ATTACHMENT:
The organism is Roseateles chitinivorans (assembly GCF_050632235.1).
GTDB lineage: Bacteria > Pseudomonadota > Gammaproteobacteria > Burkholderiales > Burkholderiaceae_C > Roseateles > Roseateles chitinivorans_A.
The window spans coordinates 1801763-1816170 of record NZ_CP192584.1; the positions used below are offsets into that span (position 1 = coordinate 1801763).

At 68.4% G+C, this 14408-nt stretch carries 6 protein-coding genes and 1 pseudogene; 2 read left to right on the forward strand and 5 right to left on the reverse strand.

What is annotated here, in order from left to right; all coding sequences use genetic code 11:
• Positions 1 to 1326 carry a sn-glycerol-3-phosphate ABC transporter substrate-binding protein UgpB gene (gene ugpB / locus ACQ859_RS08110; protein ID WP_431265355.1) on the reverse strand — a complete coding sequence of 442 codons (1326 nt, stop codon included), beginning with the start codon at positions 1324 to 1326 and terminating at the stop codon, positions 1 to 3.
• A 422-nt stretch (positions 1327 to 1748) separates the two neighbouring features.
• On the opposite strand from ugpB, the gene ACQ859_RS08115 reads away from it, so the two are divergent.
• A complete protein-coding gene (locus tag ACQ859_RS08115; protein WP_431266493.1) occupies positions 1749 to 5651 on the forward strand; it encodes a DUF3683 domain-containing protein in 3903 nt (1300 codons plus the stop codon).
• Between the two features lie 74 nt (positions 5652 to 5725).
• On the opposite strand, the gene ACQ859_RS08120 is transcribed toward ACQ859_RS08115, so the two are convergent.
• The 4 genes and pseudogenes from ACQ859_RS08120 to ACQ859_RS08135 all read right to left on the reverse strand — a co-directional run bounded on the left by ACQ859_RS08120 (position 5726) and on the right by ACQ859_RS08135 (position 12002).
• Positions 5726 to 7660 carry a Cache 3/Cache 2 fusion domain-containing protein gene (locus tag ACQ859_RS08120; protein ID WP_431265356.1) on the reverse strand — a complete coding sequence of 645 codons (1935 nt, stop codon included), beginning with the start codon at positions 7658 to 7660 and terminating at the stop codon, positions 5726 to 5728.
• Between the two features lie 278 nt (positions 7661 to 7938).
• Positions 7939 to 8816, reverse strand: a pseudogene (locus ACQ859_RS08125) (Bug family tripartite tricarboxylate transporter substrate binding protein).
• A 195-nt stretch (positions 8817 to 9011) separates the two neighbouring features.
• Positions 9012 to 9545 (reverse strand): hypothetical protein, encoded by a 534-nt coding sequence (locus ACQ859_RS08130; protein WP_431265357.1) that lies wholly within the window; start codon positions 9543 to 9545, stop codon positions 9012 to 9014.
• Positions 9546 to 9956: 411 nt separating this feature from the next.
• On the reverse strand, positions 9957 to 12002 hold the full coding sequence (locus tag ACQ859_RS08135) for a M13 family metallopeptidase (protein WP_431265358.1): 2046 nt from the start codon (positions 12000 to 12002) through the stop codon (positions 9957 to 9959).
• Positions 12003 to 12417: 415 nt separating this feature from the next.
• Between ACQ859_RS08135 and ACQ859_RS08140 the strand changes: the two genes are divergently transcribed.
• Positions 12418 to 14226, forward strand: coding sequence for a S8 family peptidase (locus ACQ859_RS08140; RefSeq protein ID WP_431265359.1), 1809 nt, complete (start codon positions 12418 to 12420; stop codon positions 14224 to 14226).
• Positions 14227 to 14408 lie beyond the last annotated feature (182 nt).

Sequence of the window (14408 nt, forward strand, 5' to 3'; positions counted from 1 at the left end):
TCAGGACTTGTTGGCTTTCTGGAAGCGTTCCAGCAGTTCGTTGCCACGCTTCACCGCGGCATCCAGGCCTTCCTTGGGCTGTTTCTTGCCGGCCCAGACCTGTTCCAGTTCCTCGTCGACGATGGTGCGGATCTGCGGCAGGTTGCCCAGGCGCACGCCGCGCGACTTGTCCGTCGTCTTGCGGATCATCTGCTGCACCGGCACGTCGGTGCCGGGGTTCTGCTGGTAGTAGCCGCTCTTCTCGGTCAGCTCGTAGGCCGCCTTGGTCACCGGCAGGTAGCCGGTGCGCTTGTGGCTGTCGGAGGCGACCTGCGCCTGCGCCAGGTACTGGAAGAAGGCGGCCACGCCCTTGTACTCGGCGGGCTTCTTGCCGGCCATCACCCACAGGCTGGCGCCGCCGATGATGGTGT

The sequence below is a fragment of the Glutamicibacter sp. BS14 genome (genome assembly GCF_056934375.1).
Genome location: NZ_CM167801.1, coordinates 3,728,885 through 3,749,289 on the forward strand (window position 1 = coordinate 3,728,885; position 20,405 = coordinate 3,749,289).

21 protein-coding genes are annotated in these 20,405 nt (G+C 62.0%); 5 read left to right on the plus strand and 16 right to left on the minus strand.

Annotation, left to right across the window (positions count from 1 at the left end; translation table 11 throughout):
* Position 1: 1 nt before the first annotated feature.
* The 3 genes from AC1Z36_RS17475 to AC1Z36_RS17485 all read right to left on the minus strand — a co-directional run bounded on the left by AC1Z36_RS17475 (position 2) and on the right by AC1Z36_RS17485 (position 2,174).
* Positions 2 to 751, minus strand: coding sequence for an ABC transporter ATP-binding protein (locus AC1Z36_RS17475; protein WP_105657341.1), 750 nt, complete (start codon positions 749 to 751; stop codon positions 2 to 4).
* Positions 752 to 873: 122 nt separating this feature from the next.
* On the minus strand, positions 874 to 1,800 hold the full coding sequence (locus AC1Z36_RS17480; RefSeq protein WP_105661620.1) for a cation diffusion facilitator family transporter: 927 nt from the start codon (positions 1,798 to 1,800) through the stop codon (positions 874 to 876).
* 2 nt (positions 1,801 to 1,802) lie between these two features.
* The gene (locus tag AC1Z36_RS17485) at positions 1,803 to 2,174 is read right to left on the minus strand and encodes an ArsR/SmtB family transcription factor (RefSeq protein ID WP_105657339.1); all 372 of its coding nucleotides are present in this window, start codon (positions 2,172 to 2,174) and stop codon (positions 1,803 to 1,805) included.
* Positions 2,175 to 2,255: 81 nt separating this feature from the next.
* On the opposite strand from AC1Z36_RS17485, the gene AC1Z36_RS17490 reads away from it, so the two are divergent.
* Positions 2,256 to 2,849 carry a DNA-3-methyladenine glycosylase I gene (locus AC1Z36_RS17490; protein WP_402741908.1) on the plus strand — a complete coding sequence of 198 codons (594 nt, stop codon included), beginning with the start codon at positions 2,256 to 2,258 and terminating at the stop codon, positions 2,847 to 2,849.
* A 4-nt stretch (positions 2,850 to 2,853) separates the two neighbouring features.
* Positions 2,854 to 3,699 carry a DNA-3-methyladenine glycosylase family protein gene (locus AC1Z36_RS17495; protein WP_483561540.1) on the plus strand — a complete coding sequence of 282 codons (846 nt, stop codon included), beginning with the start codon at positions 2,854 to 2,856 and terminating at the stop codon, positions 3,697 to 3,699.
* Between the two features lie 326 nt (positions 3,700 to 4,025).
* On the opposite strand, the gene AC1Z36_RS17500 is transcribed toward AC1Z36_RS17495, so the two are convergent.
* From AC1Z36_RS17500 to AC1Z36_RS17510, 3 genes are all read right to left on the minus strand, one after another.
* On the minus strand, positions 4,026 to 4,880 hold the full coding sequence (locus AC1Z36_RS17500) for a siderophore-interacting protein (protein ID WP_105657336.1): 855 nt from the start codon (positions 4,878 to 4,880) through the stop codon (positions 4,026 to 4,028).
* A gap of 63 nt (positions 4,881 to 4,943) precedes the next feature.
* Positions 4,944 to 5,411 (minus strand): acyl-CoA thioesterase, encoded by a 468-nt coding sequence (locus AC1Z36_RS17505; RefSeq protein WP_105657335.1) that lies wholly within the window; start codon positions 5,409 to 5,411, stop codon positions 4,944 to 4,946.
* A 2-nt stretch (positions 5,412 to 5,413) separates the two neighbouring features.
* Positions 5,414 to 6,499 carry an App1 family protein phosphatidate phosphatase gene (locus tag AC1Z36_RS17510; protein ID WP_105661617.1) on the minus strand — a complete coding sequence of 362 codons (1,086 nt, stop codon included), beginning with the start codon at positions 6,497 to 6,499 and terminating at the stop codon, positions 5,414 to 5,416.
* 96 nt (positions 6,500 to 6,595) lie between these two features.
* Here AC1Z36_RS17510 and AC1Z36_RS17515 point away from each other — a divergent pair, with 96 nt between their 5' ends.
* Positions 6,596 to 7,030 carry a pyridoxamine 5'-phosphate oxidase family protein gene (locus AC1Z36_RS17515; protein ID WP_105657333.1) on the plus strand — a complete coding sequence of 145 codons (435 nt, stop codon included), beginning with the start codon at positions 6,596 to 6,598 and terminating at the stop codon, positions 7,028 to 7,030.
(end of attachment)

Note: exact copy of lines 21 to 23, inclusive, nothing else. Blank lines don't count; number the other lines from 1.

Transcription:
• Between ACQ859_RS08135 and ACQ859_RS08140 the strand changes: the two genes are divergently transcribed.
• Positions 12418 to 14226, forward strand: coding sequence for a S8 family peptidase (locus ACQ859_RS08140; RefSeq protein ID WP_431265359.1), 1809 nt, complete (start codon positions 12418 to 12420; stop codon positions 14224 to 14226).
• Positions 14227 to 14408 lie beyond the last annotated feature (182 nt).